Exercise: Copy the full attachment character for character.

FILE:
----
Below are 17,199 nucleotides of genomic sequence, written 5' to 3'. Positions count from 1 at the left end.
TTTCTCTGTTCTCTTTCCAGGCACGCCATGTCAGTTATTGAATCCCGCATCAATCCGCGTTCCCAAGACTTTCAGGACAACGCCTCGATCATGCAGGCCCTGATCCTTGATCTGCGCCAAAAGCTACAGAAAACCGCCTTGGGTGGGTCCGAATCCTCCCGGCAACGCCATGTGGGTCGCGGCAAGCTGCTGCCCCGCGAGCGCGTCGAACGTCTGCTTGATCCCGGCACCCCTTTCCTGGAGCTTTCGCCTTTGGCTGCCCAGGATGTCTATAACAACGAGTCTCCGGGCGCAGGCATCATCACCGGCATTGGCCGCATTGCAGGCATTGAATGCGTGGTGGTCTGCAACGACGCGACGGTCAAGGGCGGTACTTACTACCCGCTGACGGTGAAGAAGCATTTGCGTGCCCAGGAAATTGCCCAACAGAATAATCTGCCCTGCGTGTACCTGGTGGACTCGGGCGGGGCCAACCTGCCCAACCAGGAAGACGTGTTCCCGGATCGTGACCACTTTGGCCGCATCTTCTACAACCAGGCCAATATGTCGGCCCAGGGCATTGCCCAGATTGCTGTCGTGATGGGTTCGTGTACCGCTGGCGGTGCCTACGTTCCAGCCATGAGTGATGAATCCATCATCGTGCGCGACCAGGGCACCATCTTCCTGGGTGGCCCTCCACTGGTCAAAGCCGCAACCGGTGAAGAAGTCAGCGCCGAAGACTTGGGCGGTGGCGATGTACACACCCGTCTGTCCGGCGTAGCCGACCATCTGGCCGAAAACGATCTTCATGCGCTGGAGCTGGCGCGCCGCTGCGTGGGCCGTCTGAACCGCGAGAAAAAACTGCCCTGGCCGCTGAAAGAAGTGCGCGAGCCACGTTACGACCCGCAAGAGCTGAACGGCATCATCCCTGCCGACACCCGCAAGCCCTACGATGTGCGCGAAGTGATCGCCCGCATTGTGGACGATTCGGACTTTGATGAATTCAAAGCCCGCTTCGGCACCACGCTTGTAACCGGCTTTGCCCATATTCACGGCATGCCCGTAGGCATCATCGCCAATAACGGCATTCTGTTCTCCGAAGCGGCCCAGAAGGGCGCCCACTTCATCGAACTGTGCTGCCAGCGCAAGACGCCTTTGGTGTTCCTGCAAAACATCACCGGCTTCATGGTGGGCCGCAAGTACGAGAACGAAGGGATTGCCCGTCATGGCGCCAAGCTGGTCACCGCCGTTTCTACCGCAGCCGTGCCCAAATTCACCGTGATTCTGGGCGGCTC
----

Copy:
Below are 17,199 nucleotides of genomic sequence, written 5' to 3'. Positions count from 1 at the left end.
TTTCTCTGTTCTCTTTCCAGGCACGCCATGTCAGTTATTGAATCCCGCATCAATCCGCGTTCCCAAGACTTTCAGGACAACGCCTCGATCATGCAGGCCCTGATCCTTGATCTGCGCCAAAAGCTACAGAAAACCGCCTTGGGTGGGTCCGAATCCTCCCGGCAACGCCATGTGGGTCGCGGCAAGCTGCTGCCCCGCGAGCGCGTCGAACGTCTGCTTGATCCCGGCACCCCTTTCCTGGAGCTTTCGCCTTTGGCTGCCCAGGATGTCTATAACAACGAGTCTCCGGGCGCAGGCATCATCACCGGCATTGGCCGCATTGCAGGCATTGAATGCGTGGTGGTCTGCAACGACGCGACGGTCAAGGGCGGTACTTACTACCCGCTGACGGTGAAGAAGCATTTGCGTGCCCAGGAAATTGCCCAACAGAATAATCTGCCCTGCGTGTACCTGGTGGACTCGGGCGGGGCCAACCTGCCCAACCAGGAAGACGTGTTCCCGGATCGTGACCACTTTGGCCGCATCTTCTACAACCAGGCCAATATGTCGGCCCAGGGCATTGCCCAGATTGCTGTCGTGATGGGTTCGTGTACCGCTGGCGGTGCCTACGTTCCAGCCATGAGTGATGAATCCATCATCGTGCGCGACCAGGGCACCATCTTCCTGGGTGGCCCTCCACTGGTCAAAGCCGCAACCGGTGAAGAAGTCAGCGCCGAAGACTTGGGCGGTGGCGATGTACACACCCGTCTGTCCGGCGTAGCCGACCATCTGGCCGAAAACGATCTTCATGCGCTGGAGCTGGCGCGCCGCTGCGTGGGCCGTCTGAACCGCGAGAAAAAACTGCCCTGGCCGCTGAAAGAAGTGCGCGAGCCACGTTACGACCCGCAAGAGCTGAACGGCATCATCCCTGCCGACACCCGCAAGCCCTACGATGTGCGCGAAGTGATCGCCCGCATTGTGGACGATTCGGACTTTGATGAATTCAAAGCCCGCTTCGGCACCACGCTTGTAACCGGCTTTGCCCATATTCACGGCATGCCCGTAGGCATCATCGCCAATAACGGCATTCTGTTCTCCGAAGCGGCCCAGAAGGGCGCCCACTTCATCGAACTGTGCTGCCAGCGCAAGACGCCTTTGGTGTTCCTGCAAAACATCACCGGCTTCATGGTGGGCCGCAAGTACGAGAACGAAGGGATTGCCCGTCATGGCGCCAAGCTGGTCACCGCCGTTTCTACCGCAGCCGTGCCCAAATTCACCGTGATTCTGGGCGGCTC